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   Technology Stocksdivine interVentures, Inc. (DVIN)

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To: Glenn Petersen who wrote (133)8/21/2000 9:21:20 AM
From: Glenn Petersen
   of 246
From Sunday's Chicago Tribune:

Pressed for time, Divine

By Barbara Rose
and Rob Kaiser
Tribune Staff Writers
August 20, 2000

It's a good thing there aren't any nameplates on
managers' doors at Mercantec Inc.

Since February, when Divine Interventures Inc. bought
40 percent of Naperville-based Mercantec for $23.5
million, four new executives have been installed and at
least as many have left.

Divine's team slashed Mercantec's marketing budget and
pushed the firm to strengthen its ties with big Internet
service providers that can help it sell its
electronic-commerce software to small and midsize

"They are the most active venture capitalists I have ever
worked with," says Tom Lewicki, Mercantec's former
chief financial officer, who runs a consulting practice in

Divine can't afford to be passive.

The year-old company is among the boldest of hundreds
of incubators that sprang up around the U.S. during last
year's Internet euphoria, when investors snapped up
shares of companies with scant financial histories.

Now, with Internet stocks off more than 50 percent
since April, Divine is trying to persuade investors that its
business model will work, even in a market that is
soured on risky start-ups.

That won't be easy.

Only a handful of the 53 companies in which Divine
bought stakes are profitable, and two-thirds are
expected to continue losing money next year.

Divine is cutting expenses and preparing to let some
start-ups fail while pushing more promising ones as
quickly as possible toward mergers, sales or public
offerings—at higher valuations, it is hoped, than those at
which Divine invested.

"We are very realistic in that some of [the companies]
will survive and some of them won't," founder and chief
executive Andrew "Flip" Filipowski told analysts last
week. "It becomes clearer over time which we will focus
on and which we won't."

There is little time to waste.

Divine raised a total of $338 million from public
investors and big corporations last month enough to
meet its working capital and cash needs for at least 12

But Divine needs to prove quickly that it can produce
winning companies in order to build credibility and boost
its stock price so that it can return to the market later for
more money, people who follow the company say.

"We believe there's some great companies [in Divine's
portfolio]," says local venture capitalist George Garrick,
one of Divine's 43 directors and former CEO of Internet
marketer Flycast Communications Corp., now part of

"But until some of them start going public with
multibillion valuations," Garrick adds, "we're not going to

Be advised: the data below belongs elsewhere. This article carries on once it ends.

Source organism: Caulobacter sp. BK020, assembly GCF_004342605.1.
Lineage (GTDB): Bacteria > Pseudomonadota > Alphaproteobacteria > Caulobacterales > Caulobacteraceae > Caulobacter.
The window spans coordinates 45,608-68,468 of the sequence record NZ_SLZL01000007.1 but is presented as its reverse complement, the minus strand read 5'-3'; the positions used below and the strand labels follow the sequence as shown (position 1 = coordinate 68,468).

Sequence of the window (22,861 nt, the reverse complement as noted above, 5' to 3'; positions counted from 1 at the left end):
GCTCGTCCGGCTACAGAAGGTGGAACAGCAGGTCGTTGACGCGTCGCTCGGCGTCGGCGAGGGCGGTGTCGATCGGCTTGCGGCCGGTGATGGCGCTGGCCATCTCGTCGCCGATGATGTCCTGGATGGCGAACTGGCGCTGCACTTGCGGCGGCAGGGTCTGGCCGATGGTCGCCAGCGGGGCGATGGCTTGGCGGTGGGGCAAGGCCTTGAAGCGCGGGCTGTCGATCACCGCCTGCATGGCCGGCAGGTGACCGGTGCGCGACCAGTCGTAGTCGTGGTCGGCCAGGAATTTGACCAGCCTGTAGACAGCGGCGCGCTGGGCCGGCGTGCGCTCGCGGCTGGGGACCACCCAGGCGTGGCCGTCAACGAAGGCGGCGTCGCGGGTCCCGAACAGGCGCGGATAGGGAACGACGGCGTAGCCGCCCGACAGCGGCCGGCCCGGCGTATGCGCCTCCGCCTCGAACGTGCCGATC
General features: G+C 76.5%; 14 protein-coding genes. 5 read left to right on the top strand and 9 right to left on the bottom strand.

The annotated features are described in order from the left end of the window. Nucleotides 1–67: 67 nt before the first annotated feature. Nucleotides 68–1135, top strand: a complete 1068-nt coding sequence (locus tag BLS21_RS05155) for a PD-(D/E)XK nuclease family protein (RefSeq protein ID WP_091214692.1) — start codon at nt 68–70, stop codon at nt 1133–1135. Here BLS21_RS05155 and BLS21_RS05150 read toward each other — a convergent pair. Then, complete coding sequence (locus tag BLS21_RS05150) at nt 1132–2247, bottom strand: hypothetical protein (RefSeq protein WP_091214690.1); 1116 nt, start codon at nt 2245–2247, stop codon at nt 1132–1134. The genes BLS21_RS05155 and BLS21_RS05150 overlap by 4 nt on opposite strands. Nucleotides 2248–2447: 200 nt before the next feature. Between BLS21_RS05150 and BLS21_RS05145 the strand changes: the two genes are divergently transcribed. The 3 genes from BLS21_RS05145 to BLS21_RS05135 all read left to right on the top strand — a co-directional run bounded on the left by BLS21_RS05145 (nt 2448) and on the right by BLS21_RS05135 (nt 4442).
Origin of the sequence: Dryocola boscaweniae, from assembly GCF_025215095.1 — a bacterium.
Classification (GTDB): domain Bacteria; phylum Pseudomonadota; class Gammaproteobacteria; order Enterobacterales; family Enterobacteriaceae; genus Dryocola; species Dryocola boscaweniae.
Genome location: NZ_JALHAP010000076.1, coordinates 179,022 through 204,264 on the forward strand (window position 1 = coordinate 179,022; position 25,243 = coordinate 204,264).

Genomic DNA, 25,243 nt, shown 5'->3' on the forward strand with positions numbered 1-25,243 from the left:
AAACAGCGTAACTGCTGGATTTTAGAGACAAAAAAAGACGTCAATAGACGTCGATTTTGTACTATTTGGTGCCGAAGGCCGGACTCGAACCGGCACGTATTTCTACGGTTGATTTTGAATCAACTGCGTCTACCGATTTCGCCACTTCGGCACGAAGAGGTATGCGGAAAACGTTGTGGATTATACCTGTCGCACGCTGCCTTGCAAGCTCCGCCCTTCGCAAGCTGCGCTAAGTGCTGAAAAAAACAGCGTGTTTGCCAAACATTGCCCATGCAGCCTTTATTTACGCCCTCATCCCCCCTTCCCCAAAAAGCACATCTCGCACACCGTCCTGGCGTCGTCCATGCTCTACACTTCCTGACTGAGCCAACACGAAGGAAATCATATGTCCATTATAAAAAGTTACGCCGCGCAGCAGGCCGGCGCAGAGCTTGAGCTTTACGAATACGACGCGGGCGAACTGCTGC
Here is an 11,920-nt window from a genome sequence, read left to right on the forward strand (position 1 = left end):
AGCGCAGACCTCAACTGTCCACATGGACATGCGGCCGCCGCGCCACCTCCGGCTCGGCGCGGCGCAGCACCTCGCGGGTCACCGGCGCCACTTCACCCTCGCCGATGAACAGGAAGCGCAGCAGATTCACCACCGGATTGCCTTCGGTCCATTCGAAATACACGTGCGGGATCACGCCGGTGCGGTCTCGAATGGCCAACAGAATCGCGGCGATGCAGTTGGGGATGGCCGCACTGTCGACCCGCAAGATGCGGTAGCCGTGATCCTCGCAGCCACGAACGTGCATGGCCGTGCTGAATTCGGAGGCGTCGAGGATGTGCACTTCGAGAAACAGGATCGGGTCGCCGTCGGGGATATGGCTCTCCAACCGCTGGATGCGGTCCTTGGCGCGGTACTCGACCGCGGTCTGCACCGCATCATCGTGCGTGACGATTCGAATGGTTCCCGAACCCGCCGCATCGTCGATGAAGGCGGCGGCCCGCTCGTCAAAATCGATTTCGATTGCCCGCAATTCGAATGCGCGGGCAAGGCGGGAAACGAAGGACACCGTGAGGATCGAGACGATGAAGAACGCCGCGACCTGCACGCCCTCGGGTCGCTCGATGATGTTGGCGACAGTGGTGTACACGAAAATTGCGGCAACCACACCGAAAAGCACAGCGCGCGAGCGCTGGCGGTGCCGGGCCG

So far, investors don't share Garrick's confidence.
Divine's stock has trended down to the $7 area since its
$9 per-share offering July 12.

That's barely higher than the $6 price (adjusted for a
6-to-1 reverse split at the IPO) paid last year by early
private investors—including a high-profile board of
Chicago CEOs who backed Filipowski's vision for
building a powerful Internet consortium.

Employee option prices range from $4.50 to $13.50,
split-adjusted, which means that recruits who were
banking on a windfall when Divine went public are
sorely disappointed.

Nonetheless, backers such as San Francisco-based
brokerage Robertson Stephens, the lead underwriter for
Divine's IPO, view the stock as a good long-term
investment worth as much as $35 per share, based on
the potential market value of Divine's holdings.

Filipowski's team has been working with Divine's
companies to revamp their business plans in light of
investors' demand that start-ups offer convincing
timetables for becoming profitable.

For many firms, that is requiring a big adjustment from
last year, when venture capitalists favored spending
aggressively to gain advantage in the race to capture
customers and grow sales.

"We're concentrating on plans that allow [companies] to
break even in the shortest amount of time … even if it
means sacrificing some on the growth," Filipowski told

Divine also is looking to combine complementary
companies into bigger enterprises that can be profitable
faster. One scenario calls for merging Divine's Internet
services providers—firms offering Web design, strategy,
public relations, real estate and other services—into a
single company called Charisma.

The mood at Divine's wide-ranging companies,
meanwhile, varies as widely as the companies'

At Web Design Group in Chicago one of Divine's
profitable companies—the staff has more than doubled,
to 60, since January.

"I think everyone is cautious about the stock right now,"
says Charles Stevenson, chief operating officer, who
started the company five years ago in an apartment. "We
wish it had done better."

Others are bluntly pragmatic.

"We wanted a couple of things [from Divine] some cash,
to solidify our management team and to move from
working with start-ups to mainstream clients," says Nate
Weersing, founder and CEO of Westbound Consulting
Inc., an integration services firm with programmers here
and in India.

"Would it be great if Divine were the greatest thing since
sliced bread? Yeah, but we got what we wanted. We
made the [partnership] work."

At Mercantec, which reported a slim $1.5 million in
sales last year, Divine's revamp left hard feelings.

Several former employees say the company needed